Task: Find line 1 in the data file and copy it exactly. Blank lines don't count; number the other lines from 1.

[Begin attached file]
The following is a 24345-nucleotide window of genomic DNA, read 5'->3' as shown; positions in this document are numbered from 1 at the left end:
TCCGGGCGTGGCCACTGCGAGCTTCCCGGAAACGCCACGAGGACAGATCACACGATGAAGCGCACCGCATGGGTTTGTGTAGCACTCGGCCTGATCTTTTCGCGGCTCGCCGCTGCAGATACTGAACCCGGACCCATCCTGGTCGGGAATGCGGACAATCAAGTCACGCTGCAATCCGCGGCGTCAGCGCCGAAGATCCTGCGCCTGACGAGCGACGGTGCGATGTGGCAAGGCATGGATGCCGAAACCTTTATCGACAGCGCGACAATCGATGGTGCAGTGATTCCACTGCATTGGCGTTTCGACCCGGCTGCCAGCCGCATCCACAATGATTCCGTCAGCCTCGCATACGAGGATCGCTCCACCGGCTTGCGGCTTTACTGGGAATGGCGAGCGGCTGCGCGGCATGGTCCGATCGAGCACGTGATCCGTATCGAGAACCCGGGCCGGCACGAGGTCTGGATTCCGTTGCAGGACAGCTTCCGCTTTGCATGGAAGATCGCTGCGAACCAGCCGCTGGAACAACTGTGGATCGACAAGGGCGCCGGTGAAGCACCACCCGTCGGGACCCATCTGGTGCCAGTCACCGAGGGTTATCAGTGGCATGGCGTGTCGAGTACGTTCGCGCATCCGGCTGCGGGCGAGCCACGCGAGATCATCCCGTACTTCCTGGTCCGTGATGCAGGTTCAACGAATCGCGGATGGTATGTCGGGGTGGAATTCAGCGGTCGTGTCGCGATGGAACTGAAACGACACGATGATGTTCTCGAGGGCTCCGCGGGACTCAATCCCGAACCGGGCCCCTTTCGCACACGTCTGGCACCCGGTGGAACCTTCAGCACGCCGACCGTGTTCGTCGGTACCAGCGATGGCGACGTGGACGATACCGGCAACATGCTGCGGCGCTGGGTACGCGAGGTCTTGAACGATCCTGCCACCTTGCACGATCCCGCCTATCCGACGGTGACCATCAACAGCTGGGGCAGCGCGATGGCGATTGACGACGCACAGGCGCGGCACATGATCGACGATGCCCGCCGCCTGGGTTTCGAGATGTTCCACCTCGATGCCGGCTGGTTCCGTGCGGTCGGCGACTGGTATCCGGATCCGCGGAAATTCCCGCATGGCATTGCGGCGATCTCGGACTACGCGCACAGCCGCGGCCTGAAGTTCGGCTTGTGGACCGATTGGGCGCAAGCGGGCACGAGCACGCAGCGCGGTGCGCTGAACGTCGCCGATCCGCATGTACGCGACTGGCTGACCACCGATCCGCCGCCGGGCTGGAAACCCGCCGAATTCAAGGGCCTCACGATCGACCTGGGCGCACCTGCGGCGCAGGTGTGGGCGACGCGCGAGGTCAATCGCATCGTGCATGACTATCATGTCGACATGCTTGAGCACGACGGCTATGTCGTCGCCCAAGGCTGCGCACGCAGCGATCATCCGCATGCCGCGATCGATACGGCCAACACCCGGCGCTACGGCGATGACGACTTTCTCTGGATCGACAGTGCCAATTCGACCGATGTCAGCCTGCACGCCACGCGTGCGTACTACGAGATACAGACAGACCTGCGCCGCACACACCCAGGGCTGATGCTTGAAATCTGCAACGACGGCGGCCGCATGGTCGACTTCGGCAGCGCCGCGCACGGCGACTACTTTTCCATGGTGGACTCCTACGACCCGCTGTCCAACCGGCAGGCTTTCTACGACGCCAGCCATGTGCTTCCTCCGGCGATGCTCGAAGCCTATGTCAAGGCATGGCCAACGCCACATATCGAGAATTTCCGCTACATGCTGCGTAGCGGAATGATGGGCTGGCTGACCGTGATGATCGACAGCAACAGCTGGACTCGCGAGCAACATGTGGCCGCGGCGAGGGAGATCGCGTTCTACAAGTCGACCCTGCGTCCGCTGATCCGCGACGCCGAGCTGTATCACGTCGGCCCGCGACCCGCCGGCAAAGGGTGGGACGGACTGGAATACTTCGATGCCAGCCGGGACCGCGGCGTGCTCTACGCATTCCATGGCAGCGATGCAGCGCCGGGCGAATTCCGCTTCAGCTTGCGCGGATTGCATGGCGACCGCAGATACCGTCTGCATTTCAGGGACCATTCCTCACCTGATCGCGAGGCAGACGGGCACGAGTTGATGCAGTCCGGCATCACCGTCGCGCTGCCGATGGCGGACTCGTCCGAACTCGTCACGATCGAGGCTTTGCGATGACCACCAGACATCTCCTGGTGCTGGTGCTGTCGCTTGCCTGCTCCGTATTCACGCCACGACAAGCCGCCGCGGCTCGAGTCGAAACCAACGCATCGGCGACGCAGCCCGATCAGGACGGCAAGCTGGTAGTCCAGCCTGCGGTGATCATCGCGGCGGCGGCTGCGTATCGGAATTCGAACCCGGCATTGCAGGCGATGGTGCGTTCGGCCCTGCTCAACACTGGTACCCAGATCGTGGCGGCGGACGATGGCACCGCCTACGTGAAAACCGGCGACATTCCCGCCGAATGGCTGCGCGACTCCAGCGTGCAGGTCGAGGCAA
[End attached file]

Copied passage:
The following is a 24345-nucleotide window of genomic DNA, read 5'->3' as shown; positions in this document are numbered from 1 at the left end: